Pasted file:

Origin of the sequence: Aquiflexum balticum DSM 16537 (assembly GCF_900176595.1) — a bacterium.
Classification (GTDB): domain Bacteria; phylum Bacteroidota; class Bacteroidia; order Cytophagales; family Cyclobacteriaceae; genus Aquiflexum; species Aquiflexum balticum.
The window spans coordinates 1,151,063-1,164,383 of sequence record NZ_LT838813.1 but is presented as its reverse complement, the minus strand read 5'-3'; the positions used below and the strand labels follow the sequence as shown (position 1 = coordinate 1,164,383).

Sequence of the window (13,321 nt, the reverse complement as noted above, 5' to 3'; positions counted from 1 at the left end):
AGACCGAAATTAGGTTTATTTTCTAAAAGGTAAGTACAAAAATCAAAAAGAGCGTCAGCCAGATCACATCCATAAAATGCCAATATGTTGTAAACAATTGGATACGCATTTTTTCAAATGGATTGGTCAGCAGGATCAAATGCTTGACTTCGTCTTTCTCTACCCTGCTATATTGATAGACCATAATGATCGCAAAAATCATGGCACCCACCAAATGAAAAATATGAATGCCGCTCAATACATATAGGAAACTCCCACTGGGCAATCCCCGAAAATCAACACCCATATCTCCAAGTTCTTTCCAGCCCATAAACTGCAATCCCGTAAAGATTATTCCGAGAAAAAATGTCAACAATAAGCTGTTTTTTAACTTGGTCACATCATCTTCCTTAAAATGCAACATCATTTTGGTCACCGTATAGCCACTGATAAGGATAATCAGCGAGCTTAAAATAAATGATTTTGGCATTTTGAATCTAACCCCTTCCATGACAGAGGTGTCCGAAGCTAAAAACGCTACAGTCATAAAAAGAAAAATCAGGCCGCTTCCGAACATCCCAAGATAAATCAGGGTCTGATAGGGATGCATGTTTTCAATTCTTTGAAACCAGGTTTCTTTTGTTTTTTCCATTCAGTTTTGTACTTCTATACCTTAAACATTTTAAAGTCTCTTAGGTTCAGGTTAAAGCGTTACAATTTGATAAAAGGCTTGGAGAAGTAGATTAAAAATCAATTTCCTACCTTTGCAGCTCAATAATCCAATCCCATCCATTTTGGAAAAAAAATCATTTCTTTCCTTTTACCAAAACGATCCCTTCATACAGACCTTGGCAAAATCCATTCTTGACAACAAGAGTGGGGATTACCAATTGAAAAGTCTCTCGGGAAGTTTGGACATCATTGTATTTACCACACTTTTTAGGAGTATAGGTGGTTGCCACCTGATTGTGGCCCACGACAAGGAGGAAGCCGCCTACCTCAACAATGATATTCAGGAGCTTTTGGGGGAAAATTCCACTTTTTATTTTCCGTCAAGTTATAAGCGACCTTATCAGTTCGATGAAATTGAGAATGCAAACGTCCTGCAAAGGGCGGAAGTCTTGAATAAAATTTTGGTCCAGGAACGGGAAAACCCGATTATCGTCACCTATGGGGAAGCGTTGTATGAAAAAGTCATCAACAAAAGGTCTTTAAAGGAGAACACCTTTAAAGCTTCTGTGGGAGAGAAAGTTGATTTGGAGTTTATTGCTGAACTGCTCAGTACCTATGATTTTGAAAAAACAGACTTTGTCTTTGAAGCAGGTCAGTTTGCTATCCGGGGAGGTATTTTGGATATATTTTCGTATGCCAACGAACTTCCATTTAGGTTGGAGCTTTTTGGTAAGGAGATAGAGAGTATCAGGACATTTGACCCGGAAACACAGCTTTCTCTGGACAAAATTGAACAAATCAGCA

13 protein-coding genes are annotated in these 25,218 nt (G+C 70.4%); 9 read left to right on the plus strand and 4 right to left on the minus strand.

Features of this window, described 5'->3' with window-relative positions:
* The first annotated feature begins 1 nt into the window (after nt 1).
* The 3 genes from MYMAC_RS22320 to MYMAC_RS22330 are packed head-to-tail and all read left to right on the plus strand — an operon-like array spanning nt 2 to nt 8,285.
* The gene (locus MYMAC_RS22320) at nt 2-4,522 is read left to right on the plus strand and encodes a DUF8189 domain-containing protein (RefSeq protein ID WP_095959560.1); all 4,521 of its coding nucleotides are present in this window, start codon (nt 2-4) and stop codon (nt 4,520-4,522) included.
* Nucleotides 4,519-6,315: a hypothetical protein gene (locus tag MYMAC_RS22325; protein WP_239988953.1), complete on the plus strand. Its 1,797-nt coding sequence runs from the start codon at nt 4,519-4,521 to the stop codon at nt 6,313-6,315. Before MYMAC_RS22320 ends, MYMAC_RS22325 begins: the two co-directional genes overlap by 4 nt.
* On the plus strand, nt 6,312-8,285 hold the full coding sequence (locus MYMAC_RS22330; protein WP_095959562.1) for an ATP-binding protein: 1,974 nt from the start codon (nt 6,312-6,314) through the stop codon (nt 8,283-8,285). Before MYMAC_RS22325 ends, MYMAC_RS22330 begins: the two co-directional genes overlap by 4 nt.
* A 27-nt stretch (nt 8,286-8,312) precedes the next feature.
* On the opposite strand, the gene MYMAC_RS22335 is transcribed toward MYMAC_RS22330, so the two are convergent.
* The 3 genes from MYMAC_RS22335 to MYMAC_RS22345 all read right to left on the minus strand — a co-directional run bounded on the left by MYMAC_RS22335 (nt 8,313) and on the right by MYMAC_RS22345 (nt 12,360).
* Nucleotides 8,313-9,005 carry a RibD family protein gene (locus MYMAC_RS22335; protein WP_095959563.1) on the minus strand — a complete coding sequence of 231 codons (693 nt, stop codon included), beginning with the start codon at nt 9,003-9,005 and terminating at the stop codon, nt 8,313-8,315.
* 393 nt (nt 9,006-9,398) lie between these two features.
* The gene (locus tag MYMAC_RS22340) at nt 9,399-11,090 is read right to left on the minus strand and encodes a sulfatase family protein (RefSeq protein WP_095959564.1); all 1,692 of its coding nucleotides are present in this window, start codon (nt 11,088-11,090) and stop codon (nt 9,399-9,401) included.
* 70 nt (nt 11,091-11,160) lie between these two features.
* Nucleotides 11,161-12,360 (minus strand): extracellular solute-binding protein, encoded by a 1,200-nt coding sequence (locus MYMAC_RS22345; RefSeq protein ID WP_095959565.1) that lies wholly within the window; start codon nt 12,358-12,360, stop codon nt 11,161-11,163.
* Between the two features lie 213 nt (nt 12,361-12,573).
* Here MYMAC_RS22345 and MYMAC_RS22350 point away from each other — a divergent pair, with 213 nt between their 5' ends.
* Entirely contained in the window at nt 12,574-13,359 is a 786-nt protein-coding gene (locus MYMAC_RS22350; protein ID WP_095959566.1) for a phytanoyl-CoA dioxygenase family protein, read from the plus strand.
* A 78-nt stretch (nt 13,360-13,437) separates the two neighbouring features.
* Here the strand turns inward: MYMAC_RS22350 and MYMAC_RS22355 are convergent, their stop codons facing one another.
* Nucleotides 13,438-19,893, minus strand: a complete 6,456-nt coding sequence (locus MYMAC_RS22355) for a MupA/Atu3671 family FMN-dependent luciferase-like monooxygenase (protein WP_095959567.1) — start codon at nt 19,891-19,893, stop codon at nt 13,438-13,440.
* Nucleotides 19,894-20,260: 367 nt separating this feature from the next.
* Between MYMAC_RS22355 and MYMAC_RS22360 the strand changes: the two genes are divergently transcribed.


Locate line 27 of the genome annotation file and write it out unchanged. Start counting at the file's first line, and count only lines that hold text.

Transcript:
* Nucleotides 19,894-20,260: 367 nt separating this feature from the next.